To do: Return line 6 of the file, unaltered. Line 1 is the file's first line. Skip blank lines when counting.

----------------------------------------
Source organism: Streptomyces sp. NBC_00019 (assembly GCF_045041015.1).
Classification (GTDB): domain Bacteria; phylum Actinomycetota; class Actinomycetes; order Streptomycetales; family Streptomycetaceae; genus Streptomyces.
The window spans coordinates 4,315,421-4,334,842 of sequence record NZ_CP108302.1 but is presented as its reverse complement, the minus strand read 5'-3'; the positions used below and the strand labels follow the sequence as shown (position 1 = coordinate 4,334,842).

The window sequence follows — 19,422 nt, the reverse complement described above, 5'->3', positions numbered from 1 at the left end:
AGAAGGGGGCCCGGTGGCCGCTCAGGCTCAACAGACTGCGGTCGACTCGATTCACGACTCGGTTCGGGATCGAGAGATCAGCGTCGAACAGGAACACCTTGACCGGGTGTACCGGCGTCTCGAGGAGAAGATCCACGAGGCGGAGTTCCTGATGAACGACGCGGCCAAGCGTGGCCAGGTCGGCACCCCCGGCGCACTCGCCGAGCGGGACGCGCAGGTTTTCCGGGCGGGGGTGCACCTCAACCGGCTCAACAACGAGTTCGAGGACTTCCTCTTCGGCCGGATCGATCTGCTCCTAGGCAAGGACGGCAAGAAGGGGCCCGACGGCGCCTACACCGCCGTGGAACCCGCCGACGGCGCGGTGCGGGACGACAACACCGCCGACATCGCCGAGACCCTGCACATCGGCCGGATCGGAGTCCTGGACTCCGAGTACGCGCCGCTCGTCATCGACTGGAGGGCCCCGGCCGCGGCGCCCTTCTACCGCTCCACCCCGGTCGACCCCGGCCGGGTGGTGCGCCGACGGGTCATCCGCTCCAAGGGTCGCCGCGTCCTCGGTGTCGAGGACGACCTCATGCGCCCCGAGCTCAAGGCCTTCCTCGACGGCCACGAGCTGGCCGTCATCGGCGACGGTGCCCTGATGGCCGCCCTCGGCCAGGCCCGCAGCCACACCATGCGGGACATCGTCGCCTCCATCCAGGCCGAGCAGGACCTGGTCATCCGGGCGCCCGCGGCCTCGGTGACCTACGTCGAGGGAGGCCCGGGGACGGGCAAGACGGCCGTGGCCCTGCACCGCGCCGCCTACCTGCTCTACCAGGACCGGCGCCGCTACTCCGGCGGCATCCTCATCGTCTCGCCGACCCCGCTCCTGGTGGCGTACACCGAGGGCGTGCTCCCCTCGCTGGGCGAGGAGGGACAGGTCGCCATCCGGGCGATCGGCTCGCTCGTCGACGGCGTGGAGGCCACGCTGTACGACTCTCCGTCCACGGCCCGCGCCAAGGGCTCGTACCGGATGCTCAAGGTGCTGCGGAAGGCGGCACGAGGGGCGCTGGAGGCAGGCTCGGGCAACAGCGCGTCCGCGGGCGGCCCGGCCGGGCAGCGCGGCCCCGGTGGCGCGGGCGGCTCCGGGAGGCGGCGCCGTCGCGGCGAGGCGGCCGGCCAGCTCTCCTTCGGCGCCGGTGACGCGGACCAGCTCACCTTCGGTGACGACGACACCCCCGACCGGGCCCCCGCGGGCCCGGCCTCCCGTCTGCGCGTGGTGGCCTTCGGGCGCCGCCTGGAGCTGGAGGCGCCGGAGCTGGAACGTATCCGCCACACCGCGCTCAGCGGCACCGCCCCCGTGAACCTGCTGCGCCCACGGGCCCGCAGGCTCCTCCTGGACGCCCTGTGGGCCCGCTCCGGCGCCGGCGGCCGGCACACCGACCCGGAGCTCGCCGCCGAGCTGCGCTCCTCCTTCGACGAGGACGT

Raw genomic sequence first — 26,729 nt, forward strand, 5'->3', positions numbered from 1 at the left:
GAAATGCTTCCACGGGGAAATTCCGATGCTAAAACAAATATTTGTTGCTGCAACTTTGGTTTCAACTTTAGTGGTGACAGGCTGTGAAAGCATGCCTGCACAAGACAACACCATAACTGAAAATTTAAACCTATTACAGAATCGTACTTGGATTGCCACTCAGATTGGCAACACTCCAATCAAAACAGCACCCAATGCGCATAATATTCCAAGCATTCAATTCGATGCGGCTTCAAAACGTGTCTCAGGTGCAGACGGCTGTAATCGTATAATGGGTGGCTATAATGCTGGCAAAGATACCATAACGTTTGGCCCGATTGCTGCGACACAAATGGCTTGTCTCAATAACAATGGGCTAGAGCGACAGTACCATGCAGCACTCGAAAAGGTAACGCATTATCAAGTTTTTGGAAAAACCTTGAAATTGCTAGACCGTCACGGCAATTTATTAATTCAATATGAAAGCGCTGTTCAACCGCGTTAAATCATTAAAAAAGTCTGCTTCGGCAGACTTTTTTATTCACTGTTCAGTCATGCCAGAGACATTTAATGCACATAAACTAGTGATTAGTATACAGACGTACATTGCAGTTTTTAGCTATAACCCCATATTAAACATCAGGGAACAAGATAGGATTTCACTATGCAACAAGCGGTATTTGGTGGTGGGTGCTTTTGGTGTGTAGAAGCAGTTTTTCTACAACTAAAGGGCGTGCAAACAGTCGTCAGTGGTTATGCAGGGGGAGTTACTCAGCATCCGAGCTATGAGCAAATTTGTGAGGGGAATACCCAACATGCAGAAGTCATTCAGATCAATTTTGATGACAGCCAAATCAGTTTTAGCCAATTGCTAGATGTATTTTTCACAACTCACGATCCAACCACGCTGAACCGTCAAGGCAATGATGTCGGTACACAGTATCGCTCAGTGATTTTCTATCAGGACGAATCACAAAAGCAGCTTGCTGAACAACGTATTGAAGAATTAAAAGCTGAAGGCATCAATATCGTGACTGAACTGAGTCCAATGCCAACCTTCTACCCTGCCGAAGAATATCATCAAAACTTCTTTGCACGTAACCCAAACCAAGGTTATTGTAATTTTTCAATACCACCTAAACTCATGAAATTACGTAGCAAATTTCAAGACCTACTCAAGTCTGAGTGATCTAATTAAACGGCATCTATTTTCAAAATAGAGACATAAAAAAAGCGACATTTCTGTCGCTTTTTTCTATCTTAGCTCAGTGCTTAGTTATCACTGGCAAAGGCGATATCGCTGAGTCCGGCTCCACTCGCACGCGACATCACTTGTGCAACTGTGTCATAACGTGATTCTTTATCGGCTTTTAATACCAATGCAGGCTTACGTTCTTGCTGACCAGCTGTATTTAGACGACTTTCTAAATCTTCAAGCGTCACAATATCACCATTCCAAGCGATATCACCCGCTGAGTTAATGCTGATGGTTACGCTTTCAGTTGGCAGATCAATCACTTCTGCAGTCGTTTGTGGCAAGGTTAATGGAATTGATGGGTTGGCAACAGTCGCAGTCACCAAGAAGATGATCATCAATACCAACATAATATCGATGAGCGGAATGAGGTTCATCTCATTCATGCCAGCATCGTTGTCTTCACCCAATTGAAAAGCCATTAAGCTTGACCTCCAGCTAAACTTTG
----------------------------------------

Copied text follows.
Raw genomic sequence first — 26,729 nt, forward strand, 5'->3', positions numbered from 1 at the left: